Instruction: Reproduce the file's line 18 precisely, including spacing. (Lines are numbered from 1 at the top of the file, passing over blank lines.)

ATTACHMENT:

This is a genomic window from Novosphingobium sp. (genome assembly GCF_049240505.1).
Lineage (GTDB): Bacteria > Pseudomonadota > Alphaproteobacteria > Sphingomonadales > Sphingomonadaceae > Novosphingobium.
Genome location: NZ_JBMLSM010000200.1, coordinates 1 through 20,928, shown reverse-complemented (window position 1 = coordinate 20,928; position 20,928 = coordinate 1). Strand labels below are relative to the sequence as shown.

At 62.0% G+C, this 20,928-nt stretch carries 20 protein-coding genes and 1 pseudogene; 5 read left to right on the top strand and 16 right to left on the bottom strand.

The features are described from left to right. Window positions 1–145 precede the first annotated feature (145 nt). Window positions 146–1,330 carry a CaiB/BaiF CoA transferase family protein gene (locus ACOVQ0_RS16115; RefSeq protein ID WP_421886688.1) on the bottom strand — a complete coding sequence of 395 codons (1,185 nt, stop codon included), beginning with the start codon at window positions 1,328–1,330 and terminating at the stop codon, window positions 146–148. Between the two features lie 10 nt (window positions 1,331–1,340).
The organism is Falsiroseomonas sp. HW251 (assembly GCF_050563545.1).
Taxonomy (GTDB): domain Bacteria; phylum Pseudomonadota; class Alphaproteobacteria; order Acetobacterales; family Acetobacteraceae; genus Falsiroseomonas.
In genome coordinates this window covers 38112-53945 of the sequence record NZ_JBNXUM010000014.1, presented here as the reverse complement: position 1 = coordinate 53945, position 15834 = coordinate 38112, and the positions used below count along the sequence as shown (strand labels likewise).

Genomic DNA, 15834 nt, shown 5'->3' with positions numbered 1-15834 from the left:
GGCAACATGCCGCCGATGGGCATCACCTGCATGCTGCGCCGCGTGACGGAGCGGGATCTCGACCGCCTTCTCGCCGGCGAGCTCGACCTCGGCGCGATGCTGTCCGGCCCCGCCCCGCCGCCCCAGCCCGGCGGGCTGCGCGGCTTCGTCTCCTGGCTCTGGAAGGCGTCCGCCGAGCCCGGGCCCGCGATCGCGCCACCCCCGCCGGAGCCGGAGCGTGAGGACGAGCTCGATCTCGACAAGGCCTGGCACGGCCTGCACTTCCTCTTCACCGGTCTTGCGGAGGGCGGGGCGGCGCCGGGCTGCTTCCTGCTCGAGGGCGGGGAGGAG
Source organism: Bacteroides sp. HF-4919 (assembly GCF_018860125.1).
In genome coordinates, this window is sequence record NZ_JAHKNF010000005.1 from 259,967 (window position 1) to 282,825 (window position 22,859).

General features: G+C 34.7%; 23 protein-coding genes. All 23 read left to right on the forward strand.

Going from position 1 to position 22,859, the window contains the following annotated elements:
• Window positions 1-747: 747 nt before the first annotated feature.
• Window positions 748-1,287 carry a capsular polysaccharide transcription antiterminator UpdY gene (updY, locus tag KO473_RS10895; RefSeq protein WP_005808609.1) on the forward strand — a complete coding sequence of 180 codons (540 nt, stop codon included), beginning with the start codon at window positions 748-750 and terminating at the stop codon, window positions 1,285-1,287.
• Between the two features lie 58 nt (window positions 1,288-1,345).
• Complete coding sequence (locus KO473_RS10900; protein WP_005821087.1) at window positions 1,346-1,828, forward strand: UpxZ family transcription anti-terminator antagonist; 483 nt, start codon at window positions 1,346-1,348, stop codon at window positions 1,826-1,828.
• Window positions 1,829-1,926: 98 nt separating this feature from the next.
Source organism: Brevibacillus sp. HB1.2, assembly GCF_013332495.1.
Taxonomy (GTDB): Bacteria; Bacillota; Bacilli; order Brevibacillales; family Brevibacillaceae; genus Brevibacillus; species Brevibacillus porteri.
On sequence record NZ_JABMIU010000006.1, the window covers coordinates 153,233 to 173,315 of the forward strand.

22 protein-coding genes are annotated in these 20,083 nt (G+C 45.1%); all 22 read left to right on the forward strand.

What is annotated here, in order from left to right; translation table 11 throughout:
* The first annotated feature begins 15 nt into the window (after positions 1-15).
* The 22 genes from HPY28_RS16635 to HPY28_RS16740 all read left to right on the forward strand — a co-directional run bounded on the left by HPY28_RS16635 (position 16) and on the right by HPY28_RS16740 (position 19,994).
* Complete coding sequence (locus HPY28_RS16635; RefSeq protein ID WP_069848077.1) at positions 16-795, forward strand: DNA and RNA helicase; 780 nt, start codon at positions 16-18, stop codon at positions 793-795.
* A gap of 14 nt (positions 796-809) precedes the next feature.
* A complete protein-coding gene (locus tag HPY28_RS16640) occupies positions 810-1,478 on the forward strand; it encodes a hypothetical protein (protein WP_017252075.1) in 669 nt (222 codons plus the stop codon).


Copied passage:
• Complete coding sequence (locus KO473_RS10900; protein WP_005821087.1) at window positions 1,346-1,828, forward strand: UpxZ family transcription anti-terminator antagonist; 483 nt, start codon at window positions 1,346-1,348, stop codon at window positions 1,826-1,828.